Leo Sher, M.D.
A British research group examined associations between offspring behavioral problems and maternal prenatal acetaminophen use, maternal postnatal acetaminophen use, and partner’s acetaminophen use (1). Acetaminophen, also known as paracetamol, relieves pain and fever and is the active ingredient in Tylenol and a large number of over-the-counter and prescription drugs. Acetaminophen is not considered a nonsteroidal anti-inflammatory drug (NSAID) because it does not exhibit significant anti-inflammatory activity. More than half of all pregnant women in the United States and Europe use acetaminophen (2,3).
In 2015-2016, the researchers collected and analyzed data from the Avon Longitudinal Study of Parents and Children (ALSPAC), a prospective birth cohort. The authors studied about 8000 mothers enrolled in ALSPAC in 1991-1992 along with their children and partners.
The researchers found that maternal prenatal acetaminophen use at 18 and 32 weeks of pregnancy was associated with higher odds of having conduct problems and hyperactivity symptoms, while maternal acetaminophen use at 32 weeks was also associated with higher odds of having emotional symptoms and total difficulties. This was not the case for maternal postnatal or partner’s acetaminophen use. The authors concluded that children exposed to acetaminophen prenatally are at elevated risk of various behavioral problems, and the associations do not appear to be explained by unmeasured behavioral or social factors linked to acetaminophen use. It has previously been suggested that prenatal exposure to acetaminophen may lead to compromised neurodevelopment via inflammatory and immunologic mechanisms, via predisposition to oxidative stress, and via endocrine, endogenous cannabinoid, and other mechanisms (4).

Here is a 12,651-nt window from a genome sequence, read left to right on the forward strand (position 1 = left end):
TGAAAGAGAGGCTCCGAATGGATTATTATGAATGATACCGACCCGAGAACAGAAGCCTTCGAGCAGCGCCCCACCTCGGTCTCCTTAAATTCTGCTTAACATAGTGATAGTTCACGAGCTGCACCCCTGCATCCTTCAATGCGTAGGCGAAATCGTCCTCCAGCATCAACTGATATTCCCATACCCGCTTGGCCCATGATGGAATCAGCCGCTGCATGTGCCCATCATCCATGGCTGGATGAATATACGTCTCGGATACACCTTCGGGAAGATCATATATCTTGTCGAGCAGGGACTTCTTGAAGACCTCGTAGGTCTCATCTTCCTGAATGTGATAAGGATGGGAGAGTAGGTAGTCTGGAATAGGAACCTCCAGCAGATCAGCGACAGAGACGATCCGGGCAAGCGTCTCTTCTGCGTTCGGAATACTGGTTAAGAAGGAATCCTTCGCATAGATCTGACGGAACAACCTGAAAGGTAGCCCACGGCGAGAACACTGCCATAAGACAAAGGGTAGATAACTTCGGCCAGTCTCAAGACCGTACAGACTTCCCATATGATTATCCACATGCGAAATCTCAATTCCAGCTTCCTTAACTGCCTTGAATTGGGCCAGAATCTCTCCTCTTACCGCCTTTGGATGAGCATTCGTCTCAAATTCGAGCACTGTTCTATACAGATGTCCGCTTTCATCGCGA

Acetaminophen was synthesized for the first time by Harmon Northrop Morse (1848-1920), a chemist at John Hopkins University in Baltimore in 1877. In 1887, Joseph von Mering (1849-1908), a German physician tried acetaminophen on patients for the first time. Currently, acetaminophen is available in a tablet, capsule, liquid suspension, suppository, intravenous, intramuscular and effervescent form.
1. Stergiakouli E, Thapar A, Davey Smith G. Association of acetaminophen use during pregnancy with behavioral problems in childhood: evidence against confounding. JAMA Pediatr. Published online ahead of print August 15, 2016.
2. Werler MM, Mitchell AA, Hernandez-Diaz S, Honein MA. Use of over-the-counter medications during pregnancy. Am J Obstet Gynecol. 2005;193(3, pt 1):771-777.
3. Lupattelli A, Spigset O, Twigg MJ, Zagorodnikova K, Mårdby AC, Moretti ME, Drozd M, Panchaud A, Hämeen-Anttila K, Rieutord A, Gjergja Juraski R, Odalovic M, Kennedy D, Rudolf G, Juch H, Passier A, Björnsdóttir I, Nordeng H. Medication use in pregnancy: a cross-sectional, multinational web-based study. BMJ Open. 2014;4(2):e004365.
4. Andrade C. Use of acetaminophen (paracetamol) during pregnancy and the risk of attention-deficit/hyperactivity disorder in the offspring. J Clin Psychiatry. 2016 Mar;77(3):e312-4.